I can imagine that many who read this will feel anger and rage towards me because of my inaction and apathy, as they should. I was complicit over an issue that puts people’s lives at risk every single day, that stops them from achieving their dreams, from living their fullest joyful selves, that forces them to live within a deeply violent and hateful world.
I can also imagine that some folks reading this might think: how brave to speak up about her complicity, her faults in upholding white privilege and white supremacy. It is not brave. This is not speaking up. To see our faults, sit with our discomforts and our failures, is the first step we must take to move forward, down a path of justice. It is the tiniest of steps, and it is not enough.
I have entered the room again. I still have the key. My true responsibility lies in not only recognizing that I still hold the key to privilege, power, and escape, but that I do not use it to exit the room whenever I am uncomfortable or travelling once more
There are actions I have taken, systems I have benefited from, and things I have said that have caused harm. Ignorance is not an excuse. What will be even more inexcusable is if my future self does not challenge the system of privilege that protects me. These written words are the first step into my own accountability towards deconstructing this broken system we live in. Now what needs to come is tangible action. Moving forward, I am learning how to engage with officials through phone calls on important issues. I am beginning to engage with different groups such as SURJ (Standing Up for Racial Justice) to understand what actions I can take that contribute to (instead of taking away from) the movement towards racial justice. I am expanding the voices I hear and read in podcasts, articles, books and more. Most importantly, I know that I cannot stop. The process is continual and the push to change must be constant, within my own soul and within society.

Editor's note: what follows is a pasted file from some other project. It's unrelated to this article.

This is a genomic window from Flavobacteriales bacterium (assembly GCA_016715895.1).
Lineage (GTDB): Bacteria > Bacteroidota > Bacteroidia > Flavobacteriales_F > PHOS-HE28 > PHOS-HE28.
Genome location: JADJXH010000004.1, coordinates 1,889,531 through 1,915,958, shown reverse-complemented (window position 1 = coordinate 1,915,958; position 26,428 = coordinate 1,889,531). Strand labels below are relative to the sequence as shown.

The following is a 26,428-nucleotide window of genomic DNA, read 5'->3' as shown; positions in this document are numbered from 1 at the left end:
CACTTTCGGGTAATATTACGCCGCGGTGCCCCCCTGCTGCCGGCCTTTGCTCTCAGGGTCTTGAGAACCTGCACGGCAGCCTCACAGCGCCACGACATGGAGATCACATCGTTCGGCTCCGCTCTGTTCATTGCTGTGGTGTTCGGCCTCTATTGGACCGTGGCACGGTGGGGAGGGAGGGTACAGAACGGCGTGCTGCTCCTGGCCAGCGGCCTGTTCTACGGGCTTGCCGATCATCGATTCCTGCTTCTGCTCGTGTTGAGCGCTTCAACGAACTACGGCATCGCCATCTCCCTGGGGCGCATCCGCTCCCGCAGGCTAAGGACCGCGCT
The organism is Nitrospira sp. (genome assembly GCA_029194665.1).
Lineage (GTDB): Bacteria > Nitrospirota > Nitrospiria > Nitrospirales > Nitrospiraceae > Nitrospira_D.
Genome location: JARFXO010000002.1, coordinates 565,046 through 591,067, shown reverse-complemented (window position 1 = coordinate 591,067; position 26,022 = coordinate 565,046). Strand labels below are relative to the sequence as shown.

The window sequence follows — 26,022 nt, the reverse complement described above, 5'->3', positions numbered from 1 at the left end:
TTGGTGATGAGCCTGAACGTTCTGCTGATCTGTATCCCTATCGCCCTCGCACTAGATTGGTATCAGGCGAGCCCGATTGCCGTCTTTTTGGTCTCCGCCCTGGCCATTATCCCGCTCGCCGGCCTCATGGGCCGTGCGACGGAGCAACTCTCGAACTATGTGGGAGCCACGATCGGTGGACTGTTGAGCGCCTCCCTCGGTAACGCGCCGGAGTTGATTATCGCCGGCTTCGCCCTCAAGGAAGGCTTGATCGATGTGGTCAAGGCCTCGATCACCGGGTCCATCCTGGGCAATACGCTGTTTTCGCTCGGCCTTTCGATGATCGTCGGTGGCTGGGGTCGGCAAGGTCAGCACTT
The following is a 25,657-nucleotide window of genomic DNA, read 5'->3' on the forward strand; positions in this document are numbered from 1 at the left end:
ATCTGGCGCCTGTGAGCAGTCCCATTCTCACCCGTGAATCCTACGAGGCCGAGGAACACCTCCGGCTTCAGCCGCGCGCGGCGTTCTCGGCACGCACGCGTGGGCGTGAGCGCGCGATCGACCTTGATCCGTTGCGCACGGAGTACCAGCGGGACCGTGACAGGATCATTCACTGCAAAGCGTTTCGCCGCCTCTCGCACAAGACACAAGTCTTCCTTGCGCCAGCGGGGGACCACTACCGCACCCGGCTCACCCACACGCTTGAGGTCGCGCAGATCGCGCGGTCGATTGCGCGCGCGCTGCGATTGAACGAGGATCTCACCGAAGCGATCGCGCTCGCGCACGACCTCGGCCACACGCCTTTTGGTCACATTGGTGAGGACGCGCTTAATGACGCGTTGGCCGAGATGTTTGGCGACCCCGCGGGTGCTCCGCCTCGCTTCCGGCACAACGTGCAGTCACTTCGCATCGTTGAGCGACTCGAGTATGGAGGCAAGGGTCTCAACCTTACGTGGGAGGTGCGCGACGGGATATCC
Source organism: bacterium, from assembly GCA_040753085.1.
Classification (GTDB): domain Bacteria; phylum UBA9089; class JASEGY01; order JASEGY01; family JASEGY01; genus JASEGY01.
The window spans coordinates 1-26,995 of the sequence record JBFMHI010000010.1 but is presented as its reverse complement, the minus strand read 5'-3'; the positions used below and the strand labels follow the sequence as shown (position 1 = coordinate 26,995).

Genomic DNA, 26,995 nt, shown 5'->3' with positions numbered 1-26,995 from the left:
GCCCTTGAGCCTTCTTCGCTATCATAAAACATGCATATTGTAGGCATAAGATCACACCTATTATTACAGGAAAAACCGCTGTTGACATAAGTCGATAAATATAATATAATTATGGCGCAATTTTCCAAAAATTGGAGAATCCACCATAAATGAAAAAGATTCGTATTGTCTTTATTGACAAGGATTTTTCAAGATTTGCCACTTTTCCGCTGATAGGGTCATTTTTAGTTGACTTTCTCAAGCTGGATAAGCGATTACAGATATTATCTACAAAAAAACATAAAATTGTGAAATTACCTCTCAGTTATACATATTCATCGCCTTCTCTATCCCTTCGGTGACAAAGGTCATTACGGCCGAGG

I do not know if conversations about race will be at the forefront of this blog. In many ways I do not have the right to write about these issues, living in the privileged skin that I do. But isn’t the point of this blog to share what I witness around me? Isn’t my hope to honor the stories and lives of the people I meet and live with?
I also know that my audience of family and friends is an international one. I know many outside perspectives have been curious about the issues they see in the United States and how they tie into the injustices in their own country. Perhaps this is the first time someone is reading this perspective and I hope this post offers a gateway into the conversation. This is an invitation for conversation, an invitation to challenge me and hold me accountable to my words and tangible action. However, it is by no means the responsibility of others to keep me accountable- that lies at my own feet.
I know this life will take me abroad once more. This next time, I must carry the weight of my country’s history with me. I must acknowledge and challenge the impact of the United States’ influence on the rest of the world. No matter what country I am in, I must remain conscious of my skin color and the power it wields.
New to conversations about the injustices that Black lives face each day in America? Here are some resources to get you started (note that this is a VERY basic starter, there are thousands of writers, poets, and people out there who have much to say on the subject!):
1619 hosted by Nikole Hannah-Jones
Code Switch hosted by Gene Demby and Shereen Marisol Meraji
Intersectionality Matters! hosted by Kimberlé Crenshaw
Things to Read:
The Most Dangerous Person in America is the White Woman by Danielle Slaughter
What is Owed by Nikole Hannah-Jones
What does seeing black men die do for you? by Jamil Smith
The Business of Show Biz: Is Everything Racist Now? by Rotimi Agabiaka
White Privilege: Unpacking the Invisible Knapsack by Peggy McIntosh
Rednecks for Black Lives by Beth Howard and the Southern Crossroads Team
TEDTalk: The Danger of a Single Story with Chimamanda Ngozi Adichie
Recursos en español:
Radio ambulante con Daniel Alarcón
El hilo con Eliezer Budasoff y Silvia Viñas
Google Doc: Recursos antirracistas en español